Mom's heartwrenching photo shows the reality of post-baby life

“I have realistic expectations. But these days are f–king hard, there is no getting around it.” (Photo: Instagram/austinbirthphotos, taken by

The first few days after giving birth can be trying on any woman’s body. Not only do the ligaments of the body remain loose for several weeks, but up to 20 per cent of new moms also deal with postpartum depression.

Kayla Gonzales, a birth and motherhood photographer from Austin, Texas, recently shared a candid photo that accurately summed up her first 48 hours after she gave birth. This image, taken by  fellow photographer Heather Gallagher, shows Gonzales sitting on a toilet seat, with her head buried in her hands as her baby sleeps next to her in a cradle.

“While the birth was mine in every way, the absolute height of feminine power and womanhood, postpartum swung me in the opposite direction, to the darkest depths physically, emotionally, and mentally,” Gonzales wrote.  “Having four other children, I was prepared for this. I have support. I have realistic expectations. But these days are f—ing hard. there is no getting around it.”

Gonzalez details how that day of the photo had been particularly stressful — her toddler woke up and realized that the new baby was in fact staying, and as a result had cried most of the day. To add to that stress, the family had unexpected bills due on a very short deadline.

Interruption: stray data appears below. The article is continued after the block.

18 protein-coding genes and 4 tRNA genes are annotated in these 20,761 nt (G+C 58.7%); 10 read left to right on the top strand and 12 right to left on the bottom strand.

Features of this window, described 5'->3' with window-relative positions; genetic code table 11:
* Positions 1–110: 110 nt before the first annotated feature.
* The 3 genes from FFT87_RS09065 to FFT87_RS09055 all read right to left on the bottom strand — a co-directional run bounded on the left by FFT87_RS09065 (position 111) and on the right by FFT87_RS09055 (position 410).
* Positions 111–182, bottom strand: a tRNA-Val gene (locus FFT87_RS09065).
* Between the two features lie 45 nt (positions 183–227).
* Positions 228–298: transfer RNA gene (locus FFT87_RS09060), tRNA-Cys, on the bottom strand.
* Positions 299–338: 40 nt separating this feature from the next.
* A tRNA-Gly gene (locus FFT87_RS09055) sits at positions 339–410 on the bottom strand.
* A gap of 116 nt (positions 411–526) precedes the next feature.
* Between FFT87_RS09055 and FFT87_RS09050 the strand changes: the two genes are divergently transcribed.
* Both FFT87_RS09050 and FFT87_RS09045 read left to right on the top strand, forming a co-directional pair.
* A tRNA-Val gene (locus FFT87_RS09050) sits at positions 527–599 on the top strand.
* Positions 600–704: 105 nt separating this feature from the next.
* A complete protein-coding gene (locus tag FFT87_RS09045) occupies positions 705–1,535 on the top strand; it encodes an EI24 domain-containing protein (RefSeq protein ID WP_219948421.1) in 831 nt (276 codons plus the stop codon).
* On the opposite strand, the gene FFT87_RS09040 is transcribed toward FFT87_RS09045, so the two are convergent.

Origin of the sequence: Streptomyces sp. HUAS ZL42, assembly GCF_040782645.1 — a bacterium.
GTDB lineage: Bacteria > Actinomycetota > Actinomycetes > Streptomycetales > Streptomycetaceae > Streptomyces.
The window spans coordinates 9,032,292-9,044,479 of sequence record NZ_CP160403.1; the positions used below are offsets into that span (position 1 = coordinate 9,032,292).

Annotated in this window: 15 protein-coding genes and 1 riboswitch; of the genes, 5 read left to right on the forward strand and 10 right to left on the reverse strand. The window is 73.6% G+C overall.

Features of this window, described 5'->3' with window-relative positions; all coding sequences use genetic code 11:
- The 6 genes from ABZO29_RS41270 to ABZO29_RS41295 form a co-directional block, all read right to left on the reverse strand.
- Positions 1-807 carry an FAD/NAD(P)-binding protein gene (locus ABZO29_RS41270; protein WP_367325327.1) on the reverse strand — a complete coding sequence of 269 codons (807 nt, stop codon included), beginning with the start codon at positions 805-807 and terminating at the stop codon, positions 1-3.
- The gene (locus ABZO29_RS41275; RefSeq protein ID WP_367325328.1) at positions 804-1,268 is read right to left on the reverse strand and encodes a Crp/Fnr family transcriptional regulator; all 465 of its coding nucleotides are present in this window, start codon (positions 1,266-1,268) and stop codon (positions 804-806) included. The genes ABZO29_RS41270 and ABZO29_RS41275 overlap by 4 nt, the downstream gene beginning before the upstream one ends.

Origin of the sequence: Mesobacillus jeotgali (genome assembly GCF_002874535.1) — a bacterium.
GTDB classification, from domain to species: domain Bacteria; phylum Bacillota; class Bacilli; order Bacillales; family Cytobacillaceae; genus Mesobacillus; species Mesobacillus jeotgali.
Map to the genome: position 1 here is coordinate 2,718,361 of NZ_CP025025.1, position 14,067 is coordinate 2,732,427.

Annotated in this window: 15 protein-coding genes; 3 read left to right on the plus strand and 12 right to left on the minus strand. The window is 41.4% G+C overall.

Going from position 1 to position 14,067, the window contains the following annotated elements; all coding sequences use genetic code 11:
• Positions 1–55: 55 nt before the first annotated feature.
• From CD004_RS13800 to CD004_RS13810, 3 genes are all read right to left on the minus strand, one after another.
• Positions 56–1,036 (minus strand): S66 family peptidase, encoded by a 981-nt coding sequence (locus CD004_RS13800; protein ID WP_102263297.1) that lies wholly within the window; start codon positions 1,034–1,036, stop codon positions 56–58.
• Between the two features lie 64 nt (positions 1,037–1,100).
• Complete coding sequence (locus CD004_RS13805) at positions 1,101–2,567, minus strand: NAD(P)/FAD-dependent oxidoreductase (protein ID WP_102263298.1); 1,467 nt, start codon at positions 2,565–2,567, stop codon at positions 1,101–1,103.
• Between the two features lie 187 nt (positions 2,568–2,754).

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“An intense hormonal shift had begun, and I too had spent much of the day crying. I was missing my older girls immensely. To compound these struggles, a 72-minute labor isn’t easy to recover from. My hip felt like it was broken and walking was near impossible. I had soreness in muscles I didn’t know existed and pain that radiated down my right thigh like lighting.”

Gonzalez says the cramping was so intense, it felt like she was in transition all over again. As soon as the labour had begun, it was over, before she even had a chance to realize what was happening.

“My beautiful baby seemed unfamiliar — smaller than my others, and unexpectedly male. He seemed strange and foreign, and I was struggling to bond with him the same way I had when my other children were born,” Gonzalez added, noting how her milk hadn’t come in yet, and the baby was getting hungry and impatient.

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“My beautiful baby seemed unfamiliar — smaller than my others, and unexpectedly male. He seemed strange and foreign,” (Photo: Getty)

“In this moment, I just wanted to shower. I was alone only because my partner had taken our daughter out of the house, a needed distraction from the distressing sight of me holding another baby when all she wanted was to be held herself.”

The moment captured in the photo was the first time she had put her new baby down. They had been skin to skin since birth.

“I worried that he would not be content long enough for me to wash my tired, aching body of the horrible day we had endured. As the shower warmed, I sat down to pee, slumping into the weight of all the heavy feelings before pulling it together enough to make use of the limited time I had before he would need the comfort of my chest again.”

“The clock is always ticking. This is postpartum.”

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